I came across the series a few years ago, based on the recommendation of a writer whose work I really enjoyed. I figured if she liked these books,they had to be pretty good. They are. The story of Sherlock Holmes and his wife Mary Russell (that's right, his wife) and their crime-solving adventures could easily turn into some kind of fanfiction nightmare. But Mary Russell is no Mary Sue, even if she is pretty, intelligent, and married to our hero. She's human, just like King's Holmes, and though she's the main character in all the books in this series, it's in this volume that we really get to delve into her past and her personality, discovering the truth about her past and the ways in which it shaped her. This volume also brings Russell and Holmes to San Francisco, a city that seems to be dear to King's heart (her other books are all set in SF or the Pacific Northwest in general), and this book gives her a chance to write about the fascinating history of this amazing place. I knew a little bit about San Francisco and it's history, particularly the 1906 earthquake and fire, and from what I can tell, King is spot-on. There's also lots of interesting information about the relationship between Chinese immigrants and the white population that I hadn't ever really thought of before. It's a good mystery and a good historical novel. I wonder, though, where the series might go next. Mary Russell's past and her issues with it informed much of the first book, and while they didn't get mentioned much in the following volumes, they really defined her personality. The revelations she has in this book would be truly life-changing, and I hope that they'll be followed through in the next book. King is good, though, and I have no doubt she'll deliver.

Friday, from the weekend

** So I meant to post this on Friday when I wrote it. Oh well. Still holds true, and I can't say that the weekend ended in more excitement than it began.

This blog thing isn't really working, is it? I decided to start this thing because I have this crazy fantasy where I become a writer. And I have plenty of ideas for plots and characters. But they just never seem to make it onto the page, or the screen, as it may be. So I thought that maybe a blog would be a good way to get writing practice, except that in order for that to actually work, I'd have to write things now and then. And as you (if indeed there are any yous out there) may have noticed, it hasn't been happening much, or on a consistent basis.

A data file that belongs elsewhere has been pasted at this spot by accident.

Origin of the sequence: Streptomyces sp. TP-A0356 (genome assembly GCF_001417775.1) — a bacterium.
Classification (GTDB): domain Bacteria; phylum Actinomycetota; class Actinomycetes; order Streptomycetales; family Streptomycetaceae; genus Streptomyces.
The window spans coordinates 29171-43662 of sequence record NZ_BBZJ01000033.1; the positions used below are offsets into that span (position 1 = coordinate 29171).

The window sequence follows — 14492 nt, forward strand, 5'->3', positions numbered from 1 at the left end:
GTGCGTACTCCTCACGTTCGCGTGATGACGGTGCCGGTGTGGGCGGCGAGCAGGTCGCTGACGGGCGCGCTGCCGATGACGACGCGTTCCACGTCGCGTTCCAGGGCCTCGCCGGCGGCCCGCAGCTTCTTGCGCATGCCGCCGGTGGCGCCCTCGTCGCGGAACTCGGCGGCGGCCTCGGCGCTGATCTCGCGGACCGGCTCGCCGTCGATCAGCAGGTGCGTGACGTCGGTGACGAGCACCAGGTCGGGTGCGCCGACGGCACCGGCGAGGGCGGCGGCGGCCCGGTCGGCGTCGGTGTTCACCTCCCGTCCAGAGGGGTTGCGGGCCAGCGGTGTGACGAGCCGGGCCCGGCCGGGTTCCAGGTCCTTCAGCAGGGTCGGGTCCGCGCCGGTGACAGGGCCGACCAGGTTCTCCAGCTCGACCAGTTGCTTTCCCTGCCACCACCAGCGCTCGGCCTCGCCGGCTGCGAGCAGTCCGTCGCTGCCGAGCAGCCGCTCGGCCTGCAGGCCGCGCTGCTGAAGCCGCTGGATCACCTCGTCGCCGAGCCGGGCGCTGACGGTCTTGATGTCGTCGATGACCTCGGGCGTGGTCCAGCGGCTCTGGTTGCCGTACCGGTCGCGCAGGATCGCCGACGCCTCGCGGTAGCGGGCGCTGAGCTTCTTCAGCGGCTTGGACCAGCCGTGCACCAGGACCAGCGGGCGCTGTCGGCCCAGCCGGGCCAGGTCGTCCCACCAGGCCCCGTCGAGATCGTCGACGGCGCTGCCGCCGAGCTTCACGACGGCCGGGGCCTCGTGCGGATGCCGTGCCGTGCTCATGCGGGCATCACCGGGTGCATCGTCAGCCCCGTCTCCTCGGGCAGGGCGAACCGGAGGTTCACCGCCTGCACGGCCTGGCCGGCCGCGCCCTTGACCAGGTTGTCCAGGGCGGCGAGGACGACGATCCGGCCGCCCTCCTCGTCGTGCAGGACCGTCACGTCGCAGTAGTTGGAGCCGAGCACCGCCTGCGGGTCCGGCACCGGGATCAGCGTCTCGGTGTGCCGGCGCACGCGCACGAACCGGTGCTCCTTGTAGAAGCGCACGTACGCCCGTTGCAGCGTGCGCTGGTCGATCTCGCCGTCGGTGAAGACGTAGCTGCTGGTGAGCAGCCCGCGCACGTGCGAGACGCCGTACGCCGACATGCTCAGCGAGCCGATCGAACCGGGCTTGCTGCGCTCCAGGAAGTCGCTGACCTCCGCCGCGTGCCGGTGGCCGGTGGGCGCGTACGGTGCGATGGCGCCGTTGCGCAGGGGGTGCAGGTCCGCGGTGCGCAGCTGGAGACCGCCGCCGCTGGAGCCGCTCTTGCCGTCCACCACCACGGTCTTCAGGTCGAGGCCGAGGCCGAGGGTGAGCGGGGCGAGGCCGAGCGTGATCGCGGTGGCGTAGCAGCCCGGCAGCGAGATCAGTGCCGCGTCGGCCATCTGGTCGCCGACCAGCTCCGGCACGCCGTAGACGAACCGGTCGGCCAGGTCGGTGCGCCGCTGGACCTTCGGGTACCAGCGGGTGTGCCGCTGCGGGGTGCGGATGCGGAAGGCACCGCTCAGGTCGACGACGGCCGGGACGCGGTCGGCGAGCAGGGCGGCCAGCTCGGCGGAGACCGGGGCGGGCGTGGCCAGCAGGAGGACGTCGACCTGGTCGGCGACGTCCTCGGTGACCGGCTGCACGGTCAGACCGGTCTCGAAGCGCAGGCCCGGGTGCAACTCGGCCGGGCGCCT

But I do want to write, and I do have good ideas, so I do need to do this. Maybe the problem is what I've been trying to write. I was aiming for pity comments on life and pop culture, or maybe insightful political essays. I don't think I've really succeeded. So maybe it's time to try a new tack.
The daily journal.
Maybe I should just talk about what happens each day. Not work stuff, though. I don't want to get fired. But there isn't much that happens to me that isn't work-related these days.
But still, I must be doing something with my time, right?
Today work went on forever. I think the clock was actually moving backwards at one point. Part of the problem was that I didn't get my coffee this morning. Ever since I started really working, I've become a coffee addict. First it was a latte here and there, then I graduated to regular coffee (one cream, one sugar). Now the first thing I do when I walk in the door each day is turn on my computer and head for the coffee maker.
But today I had to run some work-related errands first thing, and so I didn't get my customary cuppa. I had some cocoa at lunch, but by one I had this monster headache. I blamed my period, the poor air circulation in the office, my nerves over a work thing I won't go into here, and a few other things. It felt like my brain was running out of my ears.
I went out later in the afternoon, hoping some fresh air would clear my head. It helped, but what really worked was my vanilla latte. Within minutes of drinking it I felt fine again. Which is good, except it made me realize --
I have a problem. A caffeine problem. Boy, even my vices are boring.
So feeling better, I headed out for happy hour with some friends. The local bar (within walking distance of my house, yay!) was packed, so we had to eat the first round of wings standing up. Let me tell you, it isn't easy. I'm messy at the best of times, and wing sauce is generally just an accident waiting to happen. Miraculously, I got out of it with no visible damage to the front of my shirt.
The conversation was nice too. I've had a hard time making friends since I got here, and it's always been difficult for me to talk to people I don't know, so I'm glad that I got to talk to someone I don't know that well. It's kind of fun to find out what your coworkers are really like when they're not in the office.
So the first work week of 2006 ended on a pleasant note at least. I can't say I was too productive, but I did take care of a few things on my to-do list. But I added a few things too, so I'm really just exactly back where I started I guess.

Thursday, January 05, 2006

Happy New Year

and Hook 'em Horns!

It's 2006 and I just watched my beloved Longhorns win the National College Football Championship.

Well, to be honest, I watched most of them winning the championship. The game went on forever and I had to be at work the next morning and right around midnight I turned in. Right before the winning touchdown. That'll teach me. Still, the tower is orange tonight and I really wish I was in Austin to see it.

Good job, guys.